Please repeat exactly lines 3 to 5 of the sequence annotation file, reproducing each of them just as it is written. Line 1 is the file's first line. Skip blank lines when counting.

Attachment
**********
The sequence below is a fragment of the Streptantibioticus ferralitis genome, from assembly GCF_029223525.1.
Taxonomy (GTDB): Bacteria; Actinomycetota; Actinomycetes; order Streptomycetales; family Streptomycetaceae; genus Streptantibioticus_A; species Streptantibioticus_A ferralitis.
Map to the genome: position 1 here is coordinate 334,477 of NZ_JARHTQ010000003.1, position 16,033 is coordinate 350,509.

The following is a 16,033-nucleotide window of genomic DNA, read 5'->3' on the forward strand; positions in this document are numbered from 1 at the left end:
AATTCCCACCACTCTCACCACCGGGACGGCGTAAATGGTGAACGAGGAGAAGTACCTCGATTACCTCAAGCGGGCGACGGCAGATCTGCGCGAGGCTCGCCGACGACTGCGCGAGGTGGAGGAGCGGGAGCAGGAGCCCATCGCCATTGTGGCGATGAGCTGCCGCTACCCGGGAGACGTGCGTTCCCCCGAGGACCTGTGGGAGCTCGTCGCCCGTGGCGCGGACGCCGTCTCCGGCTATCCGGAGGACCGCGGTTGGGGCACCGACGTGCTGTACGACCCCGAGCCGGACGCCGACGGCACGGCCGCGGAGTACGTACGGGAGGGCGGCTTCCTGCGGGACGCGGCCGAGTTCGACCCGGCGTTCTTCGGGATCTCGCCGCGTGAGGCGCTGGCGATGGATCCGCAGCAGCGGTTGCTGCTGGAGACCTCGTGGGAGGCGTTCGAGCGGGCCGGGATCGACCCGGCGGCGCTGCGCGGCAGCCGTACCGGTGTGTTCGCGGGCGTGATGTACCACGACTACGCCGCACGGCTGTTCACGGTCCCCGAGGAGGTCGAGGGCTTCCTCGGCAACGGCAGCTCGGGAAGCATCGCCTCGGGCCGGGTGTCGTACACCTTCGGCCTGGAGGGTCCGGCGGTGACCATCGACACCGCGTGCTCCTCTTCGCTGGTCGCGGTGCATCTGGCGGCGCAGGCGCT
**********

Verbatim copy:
Map to the genome: position 1 here is coordinate 334,477 of NZ_JARHTQ010000003.1, position 16,033 is coordinate 350,509.

The following is a 16,033-nucleotide window of genomic DNA, read 5'->3' on the forward strand; positions in this document are numbered from 1 at the left end:
AATTCCCACCACTCTCACCACCGGGACGGCGTAAATGGTGAACGAGGAGAAGTACCTCGATTACCTCAAGCGGGCGACGGCAGATCTGCGCGAGGCTCGCCGACGACTGCGCGAGGTGGAGGAGCGGGAGCAGGAGCCCATCGCCATTGTGGCGATGAGCTGCCGCTACCCGGGAGACGTGCGTTCCCCCGAGGACCTGTGGGAGCTCGTCGCCCGTGGCGCGGACGCCGTCTCCGGCTATCCGGAGGACCGCGGTTGGGGCACCGACGTGCTGTACGACCCCGAGCCGGACGCCGACGGCACGGCCGCGGAGTACGTACGGGAGGGCGGCTTCCTGCGGGACGCGGCCGAGTTCGACCCGGCGTTCTTCGGGATCTCGCCGCGTGAGGCGCTGGCGATGGATCCGCAGCAGCGGTTGCTGCTGGAGACCTCGTGGGAGGCGTTCGAGCGGGCCGGGATCGACCCGGCGGCGCTGCGCGGCAGCCGTACCGGTGTGTTCGCGGGCGTGATGTACCACGACTACGCCGCACGGCTGTTCACGGTCCCCGAGGAGGTCGAGGGCTTCCTCGGCAACGGCAGCTCGGGAAGCATCGCCTCGGGCCGGGTGTCGTACACCTTCGGCCTGGAGGGTCCGGCGGTGACCATCGACACCGCGTGCTCCTCTTCGCTGGTCGCGGTGCATCTGGCGGCGCAGGCGCT